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Educational Rights for Children With Disabilities

The Education for All Handicapped Children Act (EAHCA) of 1975, also known as Public Law 94–142, is a federal law that requires public schools to provide appropriate educational services for all children with disabilities between ages 3 and 21. EAHCA has been strengthened and expanded over the years and is now called the Individual with Disabilities Education Improvement Act (IDEA). Funds are granted to individual states with special education programs that comply with federal guidelines. These guidelines outline only the minimum standards that states must meet in order to get the funds. After meeting these guidelines, states are allowed flexibility in designing their own programs.

Some specific provisions of IDEA are related to:

  • Duration of services. Your child may be eligible for services beyond the traditional school year.
  • Identifying and evaluating the disability. Your child must be officially evaluated for having a disability through specific testing procedures. Health, vision, hearing, social and emotional development, intelligence, communication skills, and academic performance are included during this evaluation.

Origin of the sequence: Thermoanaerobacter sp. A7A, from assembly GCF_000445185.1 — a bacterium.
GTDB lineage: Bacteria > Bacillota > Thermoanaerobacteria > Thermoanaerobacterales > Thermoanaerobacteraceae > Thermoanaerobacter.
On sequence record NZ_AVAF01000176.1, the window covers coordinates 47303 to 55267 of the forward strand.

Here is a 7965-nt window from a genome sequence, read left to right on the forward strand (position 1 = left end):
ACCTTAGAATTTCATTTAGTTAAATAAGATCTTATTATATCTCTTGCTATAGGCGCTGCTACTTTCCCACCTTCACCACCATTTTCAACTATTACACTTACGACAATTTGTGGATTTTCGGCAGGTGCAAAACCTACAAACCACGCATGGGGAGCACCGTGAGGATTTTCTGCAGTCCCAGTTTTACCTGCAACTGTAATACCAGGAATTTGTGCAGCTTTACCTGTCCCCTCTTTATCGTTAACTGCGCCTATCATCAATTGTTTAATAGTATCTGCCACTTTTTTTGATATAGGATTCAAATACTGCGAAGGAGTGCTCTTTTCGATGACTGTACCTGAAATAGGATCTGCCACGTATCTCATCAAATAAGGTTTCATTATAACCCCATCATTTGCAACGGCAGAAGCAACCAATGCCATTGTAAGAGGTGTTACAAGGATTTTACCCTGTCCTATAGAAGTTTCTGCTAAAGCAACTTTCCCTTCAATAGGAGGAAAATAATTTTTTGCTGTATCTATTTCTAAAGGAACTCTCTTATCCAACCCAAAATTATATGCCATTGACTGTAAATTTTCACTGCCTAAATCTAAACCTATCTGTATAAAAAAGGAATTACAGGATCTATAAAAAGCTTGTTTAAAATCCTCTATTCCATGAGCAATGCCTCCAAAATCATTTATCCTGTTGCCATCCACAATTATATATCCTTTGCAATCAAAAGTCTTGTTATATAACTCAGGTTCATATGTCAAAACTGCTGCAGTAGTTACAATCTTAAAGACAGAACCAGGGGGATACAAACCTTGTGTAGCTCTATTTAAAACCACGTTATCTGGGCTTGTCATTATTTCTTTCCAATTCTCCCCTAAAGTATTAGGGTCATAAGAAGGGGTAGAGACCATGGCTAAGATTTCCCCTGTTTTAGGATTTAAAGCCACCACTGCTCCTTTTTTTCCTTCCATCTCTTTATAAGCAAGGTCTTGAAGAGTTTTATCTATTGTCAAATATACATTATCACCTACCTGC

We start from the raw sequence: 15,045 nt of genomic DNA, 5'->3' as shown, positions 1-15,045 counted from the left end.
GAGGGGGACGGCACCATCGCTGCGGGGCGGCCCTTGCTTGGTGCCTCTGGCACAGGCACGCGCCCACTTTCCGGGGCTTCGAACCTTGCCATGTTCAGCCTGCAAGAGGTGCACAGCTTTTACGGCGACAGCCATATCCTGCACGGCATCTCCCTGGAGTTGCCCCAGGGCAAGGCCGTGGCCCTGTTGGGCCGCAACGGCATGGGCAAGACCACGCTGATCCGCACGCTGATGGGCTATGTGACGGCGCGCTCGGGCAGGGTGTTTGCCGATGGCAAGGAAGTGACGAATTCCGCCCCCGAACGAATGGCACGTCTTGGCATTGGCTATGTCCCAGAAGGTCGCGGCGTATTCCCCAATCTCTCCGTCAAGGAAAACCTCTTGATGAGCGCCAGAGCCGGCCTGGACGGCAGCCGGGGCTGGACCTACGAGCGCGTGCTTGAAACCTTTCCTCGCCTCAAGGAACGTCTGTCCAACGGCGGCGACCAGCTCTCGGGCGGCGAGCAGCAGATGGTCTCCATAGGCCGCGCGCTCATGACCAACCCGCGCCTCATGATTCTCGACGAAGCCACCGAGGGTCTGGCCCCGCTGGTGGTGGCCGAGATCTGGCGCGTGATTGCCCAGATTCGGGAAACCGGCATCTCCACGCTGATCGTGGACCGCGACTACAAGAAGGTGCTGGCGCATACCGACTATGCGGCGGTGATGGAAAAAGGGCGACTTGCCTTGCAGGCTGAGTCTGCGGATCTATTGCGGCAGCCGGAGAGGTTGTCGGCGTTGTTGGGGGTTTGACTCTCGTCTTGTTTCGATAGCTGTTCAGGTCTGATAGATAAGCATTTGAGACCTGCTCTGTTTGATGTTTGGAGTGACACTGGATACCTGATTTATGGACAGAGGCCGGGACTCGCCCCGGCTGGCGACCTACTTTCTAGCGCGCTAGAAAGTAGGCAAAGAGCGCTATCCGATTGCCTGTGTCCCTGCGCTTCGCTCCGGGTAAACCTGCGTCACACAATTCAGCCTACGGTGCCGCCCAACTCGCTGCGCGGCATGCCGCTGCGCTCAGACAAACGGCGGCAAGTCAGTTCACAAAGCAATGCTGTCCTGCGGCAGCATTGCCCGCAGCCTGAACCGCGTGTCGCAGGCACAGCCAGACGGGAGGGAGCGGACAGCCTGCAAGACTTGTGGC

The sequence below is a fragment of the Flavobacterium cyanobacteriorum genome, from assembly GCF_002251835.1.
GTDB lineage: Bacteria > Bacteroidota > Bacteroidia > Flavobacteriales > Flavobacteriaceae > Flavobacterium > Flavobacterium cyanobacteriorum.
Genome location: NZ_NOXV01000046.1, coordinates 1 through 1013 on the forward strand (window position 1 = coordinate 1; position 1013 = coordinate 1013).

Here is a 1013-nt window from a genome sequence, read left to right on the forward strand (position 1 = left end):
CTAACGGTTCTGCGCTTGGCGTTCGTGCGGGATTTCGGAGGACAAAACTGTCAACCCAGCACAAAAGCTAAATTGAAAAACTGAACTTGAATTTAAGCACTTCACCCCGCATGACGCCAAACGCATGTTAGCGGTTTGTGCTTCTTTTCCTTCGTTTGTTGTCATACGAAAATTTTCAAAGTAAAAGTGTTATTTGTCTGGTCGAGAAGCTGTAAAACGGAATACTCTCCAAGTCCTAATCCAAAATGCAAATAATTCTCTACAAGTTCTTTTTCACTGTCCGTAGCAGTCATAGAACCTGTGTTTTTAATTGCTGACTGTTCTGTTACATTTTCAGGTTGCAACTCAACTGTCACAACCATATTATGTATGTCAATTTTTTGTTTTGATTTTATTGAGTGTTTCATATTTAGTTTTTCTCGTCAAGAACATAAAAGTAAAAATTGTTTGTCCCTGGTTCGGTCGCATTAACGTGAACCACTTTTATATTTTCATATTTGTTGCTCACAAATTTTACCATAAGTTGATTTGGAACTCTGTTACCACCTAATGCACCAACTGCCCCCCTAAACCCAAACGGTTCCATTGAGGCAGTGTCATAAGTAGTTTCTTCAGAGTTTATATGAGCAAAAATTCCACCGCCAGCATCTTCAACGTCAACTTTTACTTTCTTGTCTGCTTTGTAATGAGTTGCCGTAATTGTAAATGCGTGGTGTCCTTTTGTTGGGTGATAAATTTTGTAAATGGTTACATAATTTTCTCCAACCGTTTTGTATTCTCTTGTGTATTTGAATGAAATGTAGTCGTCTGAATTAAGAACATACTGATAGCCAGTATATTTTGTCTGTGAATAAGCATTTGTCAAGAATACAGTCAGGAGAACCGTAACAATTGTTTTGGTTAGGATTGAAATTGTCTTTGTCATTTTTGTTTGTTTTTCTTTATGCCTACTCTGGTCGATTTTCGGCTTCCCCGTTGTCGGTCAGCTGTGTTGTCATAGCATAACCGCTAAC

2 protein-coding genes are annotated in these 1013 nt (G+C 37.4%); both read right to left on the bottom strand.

• Free and appropriate education. The needs vary for each child with a disability but include education and related services. This is a comprehensive requirement that may include services such as transportation, psychological care, and physical therapy. But medical services are excluded from this provision. Although some services are free, this does not mean they are the best services available.
  • Least restrictive environment. Children with special needs are included in traditional classrooms whenever possible. Although this is not always feasible or appropriate, attempts should be made to limit a child's isolation.
  • Individualized education program (IEP). Educational programs to fit specific needs are designed based upon the evaluation of a child's disability. Meetings are held with school personnel and parents to identify goals and establish a program to best help the child with available resources.
  • Early intervention services for infants and toddlers with physical, cognitive, communication, social or emotional, or adaptive developmental disabilities. This also may include infants or toddlers at risk for these developmental problems, depending on the state.

Details about this law can be found on the website http://idea.ed.gov.

ByHealthwise Staff
Primary Medical ReviewerJohn Pope, MD - Pediatrics
Specialist Medical ReviewerLouis Pellegrino, MD - Developmental Pediatrics
Current as ofJuly 1, 2013

WebMD Medical Reference from Healthwise

Last Updated: July 01, 2013
This information is not intended to replace the advice of a doctor. Healthwise disclaims any liability for the decisions you make based on this information.

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